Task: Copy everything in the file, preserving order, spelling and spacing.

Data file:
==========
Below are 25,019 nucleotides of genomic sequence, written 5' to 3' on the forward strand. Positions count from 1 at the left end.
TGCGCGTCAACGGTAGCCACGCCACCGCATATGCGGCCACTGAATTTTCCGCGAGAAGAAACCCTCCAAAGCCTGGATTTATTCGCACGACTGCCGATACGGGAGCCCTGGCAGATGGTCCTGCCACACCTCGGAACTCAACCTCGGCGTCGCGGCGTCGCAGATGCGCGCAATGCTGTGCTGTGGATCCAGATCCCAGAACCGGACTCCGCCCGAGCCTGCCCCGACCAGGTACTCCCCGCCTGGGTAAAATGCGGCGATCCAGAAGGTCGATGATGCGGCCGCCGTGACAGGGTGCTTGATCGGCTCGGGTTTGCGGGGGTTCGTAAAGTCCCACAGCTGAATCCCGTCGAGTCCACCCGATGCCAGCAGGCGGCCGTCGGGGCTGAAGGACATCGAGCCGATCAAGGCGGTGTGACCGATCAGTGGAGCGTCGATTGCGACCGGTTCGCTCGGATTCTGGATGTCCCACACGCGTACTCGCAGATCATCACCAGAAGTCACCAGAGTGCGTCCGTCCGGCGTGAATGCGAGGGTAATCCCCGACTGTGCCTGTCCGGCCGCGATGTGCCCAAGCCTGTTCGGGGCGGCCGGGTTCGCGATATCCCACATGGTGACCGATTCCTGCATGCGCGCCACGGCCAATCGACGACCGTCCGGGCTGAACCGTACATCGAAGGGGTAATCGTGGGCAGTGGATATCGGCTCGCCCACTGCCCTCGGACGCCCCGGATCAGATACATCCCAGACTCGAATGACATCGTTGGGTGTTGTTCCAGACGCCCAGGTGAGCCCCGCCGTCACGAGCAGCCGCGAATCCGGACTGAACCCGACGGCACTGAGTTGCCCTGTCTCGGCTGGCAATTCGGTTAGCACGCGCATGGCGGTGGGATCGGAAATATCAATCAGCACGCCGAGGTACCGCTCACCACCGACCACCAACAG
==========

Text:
Below are 25,019 nucleotides of genomic sequence, written 5' to 3' on the forward strand. Positions count from 1 at the left end.
TGCGCGTCAACGGTAGCCACGCCACCGCATATGCGGCCACTGAATTTTCCGCGAGAAGAAACCCTCCAAAGCCTGGATTTATTCGCACGACTGCCGATACGGGAGCCCTGGCAGATGGTCCTGCCACACCTCGGAACTCAACCTCGGCGTCGCGGCGTCGCAGATGCGCGCAATGCTGTGCTGTGGATCCAGATCCCAGAACCGGACTCCGCCCGAGCCTGCCCCGACCAGGTACTCCCCGCCTGGGTAAAATGCGGCGATCCAGAAGGTCGATGATGCGGCCGCCGTGACAGGGTGCTTGATCGGCTCGGGTTTGCGGGGGTTCGTAAAGTCCCACAGCTGAATCCCGTCGAGTCCACCCGATGCCAGCAGGCGGCCGTCGGGGCTGAAGGACATCGAGCCGATCAAGGCGGTGTGACCGATCAGTGGAGCGTCGATTGCGACCGGTTCGCTCGGATTCTGGATGTCCCACACGCGTACTCGCAGATCATCACCAGAAGTCACCAGAGTGCGTCCGTCCGGCGTGAATGCGAGGGTAATCCCCGACTGTGCCTGTCCGGCCGCGATGTGCCCAAGCCTGTTCGGGGCGGCCGGGTTCGCGATATCCCACATGGTGACCGATTCCTGCATGCGCGCCACGGCCAATCGACGACCGTCCGGGCTGAACCGTACATCGAAGGGGTAATCGTGGGCAGTGGATATCGGCTCGCCCACTGCCCTCGGACGCCCCGGATCAGATACATCCCAGACTCGAATGACATCGTTGGGTGTTGTTCCAGACGCCCAGGTGAGCCCCGCCGTCACGAGCAGCCGCGAATCCGGACTGAACCCGACGGCACTGAGTTGCCCTGTCTCGGCTGGCAATTCGGTTAGCACGCGCATGGCGGTGGGATCGGAAATATCAATCAGCACGCCGAGGTACCGCTCACCACCGACCACCAACAG